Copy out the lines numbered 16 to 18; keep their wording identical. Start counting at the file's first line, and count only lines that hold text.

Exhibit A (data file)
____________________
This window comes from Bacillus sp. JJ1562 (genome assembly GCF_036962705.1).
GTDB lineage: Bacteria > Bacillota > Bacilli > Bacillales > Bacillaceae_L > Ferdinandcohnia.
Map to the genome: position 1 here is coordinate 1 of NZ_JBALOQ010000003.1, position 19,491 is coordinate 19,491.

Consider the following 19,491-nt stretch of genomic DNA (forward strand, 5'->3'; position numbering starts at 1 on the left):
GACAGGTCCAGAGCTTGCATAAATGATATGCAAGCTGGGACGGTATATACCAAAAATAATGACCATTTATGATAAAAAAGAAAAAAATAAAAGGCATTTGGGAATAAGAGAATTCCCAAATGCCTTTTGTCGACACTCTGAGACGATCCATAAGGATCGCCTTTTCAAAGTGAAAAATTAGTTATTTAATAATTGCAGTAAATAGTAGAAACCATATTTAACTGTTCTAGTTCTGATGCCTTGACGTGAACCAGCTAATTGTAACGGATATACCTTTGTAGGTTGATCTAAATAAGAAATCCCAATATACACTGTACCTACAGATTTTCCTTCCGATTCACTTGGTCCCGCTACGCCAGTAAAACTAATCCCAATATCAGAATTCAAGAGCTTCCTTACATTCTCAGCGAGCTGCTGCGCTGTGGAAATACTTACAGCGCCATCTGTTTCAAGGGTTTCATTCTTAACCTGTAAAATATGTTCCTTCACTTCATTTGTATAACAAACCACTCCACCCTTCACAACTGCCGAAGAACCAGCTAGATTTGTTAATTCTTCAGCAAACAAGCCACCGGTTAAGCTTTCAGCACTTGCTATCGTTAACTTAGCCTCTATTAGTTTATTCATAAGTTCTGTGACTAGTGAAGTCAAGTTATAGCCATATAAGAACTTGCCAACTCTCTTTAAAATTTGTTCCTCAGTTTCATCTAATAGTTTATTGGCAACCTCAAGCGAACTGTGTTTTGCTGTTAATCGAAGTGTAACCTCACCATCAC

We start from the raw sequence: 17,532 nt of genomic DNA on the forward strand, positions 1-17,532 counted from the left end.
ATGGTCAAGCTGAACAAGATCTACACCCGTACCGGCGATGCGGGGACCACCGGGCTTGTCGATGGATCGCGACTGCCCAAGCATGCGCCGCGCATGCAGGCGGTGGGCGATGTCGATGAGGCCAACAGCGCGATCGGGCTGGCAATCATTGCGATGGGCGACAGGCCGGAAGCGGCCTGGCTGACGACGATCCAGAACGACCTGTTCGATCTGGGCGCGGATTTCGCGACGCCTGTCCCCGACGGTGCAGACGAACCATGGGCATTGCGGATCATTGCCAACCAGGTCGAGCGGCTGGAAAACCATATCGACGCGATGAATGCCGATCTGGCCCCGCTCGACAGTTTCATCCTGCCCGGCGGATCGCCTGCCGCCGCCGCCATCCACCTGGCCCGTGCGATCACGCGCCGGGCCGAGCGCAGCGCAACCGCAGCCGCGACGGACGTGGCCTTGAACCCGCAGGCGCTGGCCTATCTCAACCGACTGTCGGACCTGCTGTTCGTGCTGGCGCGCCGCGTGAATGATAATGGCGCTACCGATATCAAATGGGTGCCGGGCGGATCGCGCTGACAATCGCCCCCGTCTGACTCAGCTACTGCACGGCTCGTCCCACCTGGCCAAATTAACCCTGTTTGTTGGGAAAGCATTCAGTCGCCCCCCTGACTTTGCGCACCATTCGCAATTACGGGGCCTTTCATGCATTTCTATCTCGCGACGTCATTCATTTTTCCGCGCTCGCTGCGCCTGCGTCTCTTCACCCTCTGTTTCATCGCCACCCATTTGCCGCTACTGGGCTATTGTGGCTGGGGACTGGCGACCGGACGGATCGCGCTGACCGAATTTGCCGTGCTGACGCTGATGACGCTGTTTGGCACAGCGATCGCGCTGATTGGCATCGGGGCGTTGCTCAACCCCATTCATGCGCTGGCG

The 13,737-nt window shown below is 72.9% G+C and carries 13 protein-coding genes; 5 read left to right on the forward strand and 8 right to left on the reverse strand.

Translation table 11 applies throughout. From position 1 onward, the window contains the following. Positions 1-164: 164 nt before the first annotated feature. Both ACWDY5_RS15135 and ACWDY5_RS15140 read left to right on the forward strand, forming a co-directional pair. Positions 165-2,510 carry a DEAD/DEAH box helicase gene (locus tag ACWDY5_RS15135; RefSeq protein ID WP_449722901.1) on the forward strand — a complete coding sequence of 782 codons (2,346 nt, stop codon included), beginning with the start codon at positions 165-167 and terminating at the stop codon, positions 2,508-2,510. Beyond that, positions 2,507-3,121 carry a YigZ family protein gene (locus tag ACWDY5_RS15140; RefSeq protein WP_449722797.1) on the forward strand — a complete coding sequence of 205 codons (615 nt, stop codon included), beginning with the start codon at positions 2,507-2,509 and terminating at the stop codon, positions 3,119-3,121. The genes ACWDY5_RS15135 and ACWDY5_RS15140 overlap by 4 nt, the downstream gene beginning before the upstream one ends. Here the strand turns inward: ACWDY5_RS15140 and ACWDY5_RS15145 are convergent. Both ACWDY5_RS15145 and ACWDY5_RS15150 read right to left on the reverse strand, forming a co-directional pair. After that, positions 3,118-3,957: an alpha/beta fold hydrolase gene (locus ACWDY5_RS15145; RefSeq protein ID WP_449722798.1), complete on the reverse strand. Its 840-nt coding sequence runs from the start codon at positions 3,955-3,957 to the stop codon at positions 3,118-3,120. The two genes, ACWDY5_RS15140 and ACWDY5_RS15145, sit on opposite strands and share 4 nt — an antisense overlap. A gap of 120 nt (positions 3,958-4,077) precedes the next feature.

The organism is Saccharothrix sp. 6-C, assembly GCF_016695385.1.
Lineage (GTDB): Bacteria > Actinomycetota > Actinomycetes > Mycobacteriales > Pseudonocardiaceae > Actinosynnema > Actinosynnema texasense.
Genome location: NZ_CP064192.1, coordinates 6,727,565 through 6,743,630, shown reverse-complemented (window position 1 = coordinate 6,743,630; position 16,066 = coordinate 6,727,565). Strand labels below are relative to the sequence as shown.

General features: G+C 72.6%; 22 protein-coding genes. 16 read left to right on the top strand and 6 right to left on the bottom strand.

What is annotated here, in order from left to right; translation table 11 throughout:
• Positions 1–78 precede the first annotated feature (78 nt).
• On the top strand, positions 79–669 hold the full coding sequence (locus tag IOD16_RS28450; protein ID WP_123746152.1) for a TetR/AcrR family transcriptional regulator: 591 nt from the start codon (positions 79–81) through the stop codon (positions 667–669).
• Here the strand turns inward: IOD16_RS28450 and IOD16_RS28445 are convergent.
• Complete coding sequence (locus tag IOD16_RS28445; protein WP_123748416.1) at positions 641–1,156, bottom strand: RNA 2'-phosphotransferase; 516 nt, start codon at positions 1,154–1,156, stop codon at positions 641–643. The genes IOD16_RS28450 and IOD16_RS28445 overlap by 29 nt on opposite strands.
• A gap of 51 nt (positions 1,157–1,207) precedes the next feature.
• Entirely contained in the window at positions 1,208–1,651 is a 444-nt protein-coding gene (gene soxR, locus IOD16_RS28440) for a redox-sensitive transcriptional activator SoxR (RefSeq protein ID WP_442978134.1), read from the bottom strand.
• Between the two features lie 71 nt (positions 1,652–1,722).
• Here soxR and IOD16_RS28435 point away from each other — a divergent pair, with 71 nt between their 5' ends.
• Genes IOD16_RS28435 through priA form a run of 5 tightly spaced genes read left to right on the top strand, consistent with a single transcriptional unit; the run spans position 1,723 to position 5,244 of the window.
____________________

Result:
• On the top strand, positions 79–669 hold the full coding sequence (locus tag IOD16_RS28450; protein ID WP_123746152.1) for a TetR/AcrR family transcriptional regulator: 591 nt from the start codon (positions 79–81) through the stop codon (positions 667–669).
• Here the strand turns inward: IOD16_RS28450 and IOD16_RS28445 are convergent.
• Complete coding sequence (locus tag IOD16_RS28445; protein WP_123748416.1) at positions 641–1,156, bottom strand: RNA 2'-phosphotransferase; 516 nt, start codon at positions 1,154–1,156, stop codon at positions 641–643. The genes IOD16_RS28450 and IOD16_RS28445 overlap by 29 nt on opposite strands.